Winners of Wildlife Photographer of the Year 2013 announced
The mysterious life of elephants and a crocodilian crown: the winners of Wildlife Photographer of the Year 2013 are revealed.
The winners of this year’s prestigious Wildlife Photographer of the Year Competition have been announced today at a gala awards ceremony held at London’s Natural History Museum. South African photographer Greg du Toit has been named Wildlife Photographer of the Year 2013 by the panel of international judges for his image Essence of elephants, a mysterious and energetic portrait of African elephants in the Northern Tuli Game Reserve in Botswana.
Beating almost 43,000 other entries from across 96 countries, Greg’s image will take centre stage at the exhibition, opening at the Natural History Museum on 18 October. The acclaimed show celebrates the rich array of life on our planet, reflecting its beauty and also highlighting its fragility. After its London premiere, the exhibition embarks on a UK and international tour, to be enjoyed by millions of people across the world.
Greg spent 10 years on the quest for a perfect portrait of an elephant herd and preparation, passion and luck combined to help him secure this winning image. ‘My goal was to throw caution to the wind,’ says Greg, ‘to abandon conventional photographic practices in an attempt to capture a unique elephant portrait. This image hints at the special energy I feel when I am with elephants.’
Chair of the judging panel, accomplished wildlife photographer Jim Brandenburg says: ‘Greg’s image immediately catapults us to African plains. This image stood out for both its technical excellence and the unique moment it captures – it is truly a once in a lifetime shot.’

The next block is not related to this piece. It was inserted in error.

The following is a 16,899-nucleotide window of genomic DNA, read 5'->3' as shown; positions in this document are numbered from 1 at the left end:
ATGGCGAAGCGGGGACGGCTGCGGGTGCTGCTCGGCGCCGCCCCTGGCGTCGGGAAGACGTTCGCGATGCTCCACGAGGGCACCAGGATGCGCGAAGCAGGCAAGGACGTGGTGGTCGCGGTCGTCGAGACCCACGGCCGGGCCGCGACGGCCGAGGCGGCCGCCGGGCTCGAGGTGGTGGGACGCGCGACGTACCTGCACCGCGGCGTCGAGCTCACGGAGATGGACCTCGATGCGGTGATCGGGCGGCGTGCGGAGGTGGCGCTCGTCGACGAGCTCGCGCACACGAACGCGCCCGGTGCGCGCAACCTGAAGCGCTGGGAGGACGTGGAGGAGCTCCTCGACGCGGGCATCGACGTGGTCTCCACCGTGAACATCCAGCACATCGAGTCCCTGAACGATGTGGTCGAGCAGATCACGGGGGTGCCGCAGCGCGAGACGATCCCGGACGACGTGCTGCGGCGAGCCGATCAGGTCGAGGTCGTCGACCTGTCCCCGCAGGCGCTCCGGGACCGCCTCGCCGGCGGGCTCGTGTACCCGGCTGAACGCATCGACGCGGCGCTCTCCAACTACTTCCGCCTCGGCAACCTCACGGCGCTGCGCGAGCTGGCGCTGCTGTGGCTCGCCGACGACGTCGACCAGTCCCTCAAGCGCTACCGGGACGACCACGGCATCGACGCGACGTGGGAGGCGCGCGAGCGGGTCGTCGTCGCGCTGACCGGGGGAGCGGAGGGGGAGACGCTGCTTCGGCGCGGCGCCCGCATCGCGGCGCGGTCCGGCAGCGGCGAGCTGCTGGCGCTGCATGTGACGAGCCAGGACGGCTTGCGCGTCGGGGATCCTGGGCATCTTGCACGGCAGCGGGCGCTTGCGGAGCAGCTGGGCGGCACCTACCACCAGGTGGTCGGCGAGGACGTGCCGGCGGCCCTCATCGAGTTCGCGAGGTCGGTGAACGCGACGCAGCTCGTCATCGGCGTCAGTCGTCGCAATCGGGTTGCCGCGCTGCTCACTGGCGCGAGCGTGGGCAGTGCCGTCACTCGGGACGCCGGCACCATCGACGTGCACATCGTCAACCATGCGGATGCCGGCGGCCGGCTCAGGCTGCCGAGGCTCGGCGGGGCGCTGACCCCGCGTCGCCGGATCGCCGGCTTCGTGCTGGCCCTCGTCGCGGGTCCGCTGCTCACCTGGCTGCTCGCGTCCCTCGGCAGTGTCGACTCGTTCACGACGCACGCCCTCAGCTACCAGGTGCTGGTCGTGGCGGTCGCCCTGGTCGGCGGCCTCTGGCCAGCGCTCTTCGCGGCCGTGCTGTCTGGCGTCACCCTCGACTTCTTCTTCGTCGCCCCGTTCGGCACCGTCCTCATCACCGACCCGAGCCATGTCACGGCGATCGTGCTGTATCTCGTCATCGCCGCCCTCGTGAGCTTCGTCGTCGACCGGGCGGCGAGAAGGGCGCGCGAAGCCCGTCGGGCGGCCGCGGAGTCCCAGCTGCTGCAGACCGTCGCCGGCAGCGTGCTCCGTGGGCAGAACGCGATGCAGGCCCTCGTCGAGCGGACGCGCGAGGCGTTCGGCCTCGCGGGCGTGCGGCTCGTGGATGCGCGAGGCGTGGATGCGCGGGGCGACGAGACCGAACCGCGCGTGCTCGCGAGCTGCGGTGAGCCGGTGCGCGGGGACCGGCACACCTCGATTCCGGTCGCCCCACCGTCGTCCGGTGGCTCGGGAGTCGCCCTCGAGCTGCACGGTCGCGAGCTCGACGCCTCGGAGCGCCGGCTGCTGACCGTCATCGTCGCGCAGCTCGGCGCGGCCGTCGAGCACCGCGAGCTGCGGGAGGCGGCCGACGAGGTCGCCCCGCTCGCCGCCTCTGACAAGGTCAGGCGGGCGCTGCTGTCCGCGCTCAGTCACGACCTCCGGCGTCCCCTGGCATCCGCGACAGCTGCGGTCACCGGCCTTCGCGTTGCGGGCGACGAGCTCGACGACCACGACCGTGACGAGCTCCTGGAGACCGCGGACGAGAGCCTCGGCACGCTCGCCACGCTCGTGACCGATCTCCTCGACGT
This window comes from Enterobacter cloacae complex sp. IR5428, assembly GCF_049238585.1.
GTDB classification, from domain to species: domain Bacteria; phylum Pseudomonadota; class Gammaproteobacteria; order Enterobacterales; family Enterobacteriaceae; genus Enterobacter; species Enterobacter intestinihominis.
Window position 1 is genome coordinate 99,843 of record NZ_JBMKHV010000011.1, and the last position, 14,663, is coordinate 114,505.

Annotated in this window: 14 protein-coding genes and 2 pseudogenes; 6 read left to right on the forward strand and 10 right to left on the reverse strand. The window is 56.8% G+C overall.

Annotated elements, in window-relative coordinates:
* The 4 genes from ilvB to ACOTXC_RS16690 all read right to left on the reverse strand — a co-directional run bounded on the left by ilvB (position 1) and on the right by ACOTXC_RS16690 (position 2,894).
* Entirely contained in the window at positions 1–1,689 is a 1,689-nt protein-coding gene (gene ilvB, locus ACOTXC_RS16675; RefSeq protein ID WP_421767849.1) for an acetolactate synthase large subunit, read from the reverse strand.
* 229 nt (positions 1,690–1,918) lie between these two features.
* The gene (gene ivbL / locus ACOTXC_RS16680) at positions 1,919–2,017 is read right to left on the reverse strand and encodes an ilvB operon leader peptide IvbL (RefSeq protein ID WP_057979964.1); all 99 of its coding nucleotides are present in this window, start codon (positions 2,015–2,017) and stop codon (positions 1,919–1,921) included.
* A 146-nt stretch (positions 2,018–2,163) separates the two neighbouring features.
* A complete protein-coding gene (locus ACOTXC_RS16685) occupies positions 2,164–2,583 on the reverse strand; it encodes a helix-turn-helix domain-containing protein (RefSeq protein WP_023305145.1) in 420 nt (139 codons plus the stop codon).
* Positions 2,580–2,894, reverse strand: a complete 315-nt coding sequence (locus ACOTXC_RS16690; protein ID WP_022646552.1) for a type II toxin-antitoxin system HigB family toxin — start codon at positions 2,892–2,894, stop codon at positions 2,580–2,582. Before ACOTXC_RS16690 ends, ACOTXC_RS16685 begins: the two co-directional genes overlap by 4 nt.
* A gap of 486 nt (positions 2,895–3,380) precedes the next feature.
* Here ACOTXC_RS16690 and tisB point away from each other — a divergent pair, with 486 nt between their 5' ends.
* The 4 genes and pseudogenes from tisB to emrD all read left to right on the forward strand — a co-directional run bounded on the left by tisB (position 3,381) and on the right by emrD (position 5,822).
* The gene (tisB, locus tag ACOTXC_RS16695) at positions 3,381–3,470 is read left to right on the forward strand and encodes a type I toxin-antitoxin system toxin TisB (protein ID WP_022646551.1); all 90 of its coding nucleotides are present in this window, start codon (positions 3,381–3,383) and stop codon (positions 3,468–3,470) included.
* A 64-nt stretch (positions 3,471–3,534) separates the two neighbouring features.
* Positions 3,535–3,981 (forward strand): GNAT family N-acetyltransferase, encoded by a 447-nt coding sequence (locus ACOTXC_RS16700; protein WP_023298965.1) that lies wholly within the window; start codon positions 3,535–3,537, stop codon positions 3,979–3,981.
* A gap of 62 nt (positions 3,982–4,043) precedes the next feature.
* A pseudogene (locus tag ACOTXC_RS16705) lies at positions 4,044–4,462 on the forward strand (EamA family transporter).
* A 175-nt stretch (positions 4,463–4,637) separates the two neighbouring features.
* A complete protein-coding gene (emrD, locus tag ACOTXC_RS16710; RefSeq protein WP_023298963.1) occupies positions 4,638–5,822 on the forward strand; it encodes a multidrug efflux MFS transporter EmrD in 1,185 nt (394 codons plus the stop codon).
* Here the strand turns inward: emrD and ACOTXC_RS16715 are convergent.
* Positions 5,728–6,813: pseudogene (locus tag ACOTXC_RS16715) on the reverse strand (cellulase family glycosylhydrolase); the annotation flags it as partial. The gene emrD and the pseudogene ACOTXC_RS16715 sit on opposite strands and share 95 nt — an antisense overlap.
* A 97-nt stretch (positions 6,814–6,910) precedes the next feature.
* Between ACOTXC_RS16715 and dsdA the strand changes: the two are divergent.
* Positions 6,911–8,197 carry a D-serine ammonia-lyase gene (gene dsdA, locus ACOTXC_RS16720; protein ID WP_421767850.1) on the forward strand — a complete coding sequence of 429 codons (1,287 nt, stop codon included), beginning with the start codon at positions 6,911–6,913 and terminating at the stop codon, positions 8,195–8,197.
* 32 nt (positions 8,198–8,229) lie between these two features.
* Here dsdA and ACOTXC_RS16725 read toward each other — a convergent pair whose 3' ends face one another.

Fourteen-year-old photographer Udayan Rao Pawar has also been recognised as Young Wildlife Photographer of the Year 2013 for his image Mother’s little headful. This presents an arresting scene of gharial crocodiles on the banks of the Chambal River in Madhya Pradesh, India, an area increasingly under threat from illegal sand mining and fishing.
Udayan camped close to the river overnight in order to achieve this early morning shot. ‘When dawn broke I saw this scene.’ Says Udayan ‘The mother rose to the surface from the murky depths of the river in response to the guttural calls of hatchlings, which then rushed towards her and climbed over her exposed head.’
Judge Tui De Roy, an acclaimed naturalist and wildlife photographer, said of the image, ‘The composition and timing of Udayan’s photograph is perfect. The mother’s gaze seems directed at you, appealing to you to let her live and thrive in peace. This image is beautiful and thought-provoking, but at the same time also wonderfully playful, making it a clear winner.’
The two images were selected from 18 individual category winners, depicting nature at its finest, from displays of peculiar animal behaviour to stunning landscapes. The competition, co-owned by the Natural History Museum, London, and BBC Worldwide is judged by a panel of industry-recognised professionals. Images, submitted by professional and amateur photographers alike, are selected for their creativity, artistry and technical complexity. (London’s Natural History Museum)
Wildlife Photographer of the Year is co-owned by the Natural History Museum and BBC Worldwide
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